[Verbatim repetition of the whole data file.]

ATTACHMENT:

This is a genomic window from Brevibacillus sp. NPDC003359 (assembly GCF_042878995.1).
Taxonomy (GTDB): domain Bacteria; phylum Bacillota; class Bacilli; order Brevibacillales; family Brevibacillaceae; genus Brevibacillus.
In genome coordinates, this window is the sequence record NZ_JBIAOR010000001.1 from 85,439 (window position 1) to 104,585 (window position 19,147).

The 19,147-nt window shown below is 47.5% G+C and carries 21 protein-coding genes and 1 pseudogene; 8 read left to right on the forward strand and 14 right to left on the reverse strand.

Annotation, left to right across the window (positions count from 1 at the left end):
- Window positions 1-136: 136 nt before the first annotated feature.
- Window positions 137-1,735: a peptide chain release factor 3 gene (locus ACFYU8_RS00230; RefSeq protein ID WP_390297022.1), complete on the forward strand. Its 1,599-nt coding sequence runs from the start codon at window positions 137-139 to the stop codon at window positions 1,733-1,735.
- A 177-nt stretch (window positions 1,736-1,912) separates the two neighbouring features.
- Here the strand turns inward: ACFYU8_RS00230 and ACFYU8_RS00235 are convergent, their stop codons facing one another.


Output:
This is a genomic window from Brevibacillus sp. NPDC003359 (assembly GCF_042878995.1).
Taxonomy (GTDB): domain Bacteria; phylum Bacillota; class Bacilli; order Brevibacillales; family Brevibacillaceae; genus Brevibacillus.
In genome coordinates, this window is the sequence record NZ_JBIAOR010000001.1 from 85,439 (window position 1) to 104,585 (window position 19,147).

The 19,147-nt window shown below is 47.5% G+C and carries 21 protein-coding genes and 1 pseudogene; 8 read left to right on the forward strand and 14 right to left on the reverse strand.

Annotation, left to right across the window (positions count from 1 at the left end):
- Window positions 1-136: 136 nt before the first annotated feature.
- Window positions 137-1,735: a peptide chain release factor 3 gene (locus ACFYU8_RS00230; RefSeq protein ID WP_390297022.1), complete on the forward strand. Its 1,599-nt coding sequence runs from the start codon at window positions 137-139 to the stop codon at window positions 1,733-1,735.
- A 177-nt stretch (window positions 1,736-1,912) separates the two neighbouring features.
- Here the strand turns inward: ACFYU8_RS00230 and ACFYU8_RS00235 are convergent, their stop codons facing one another.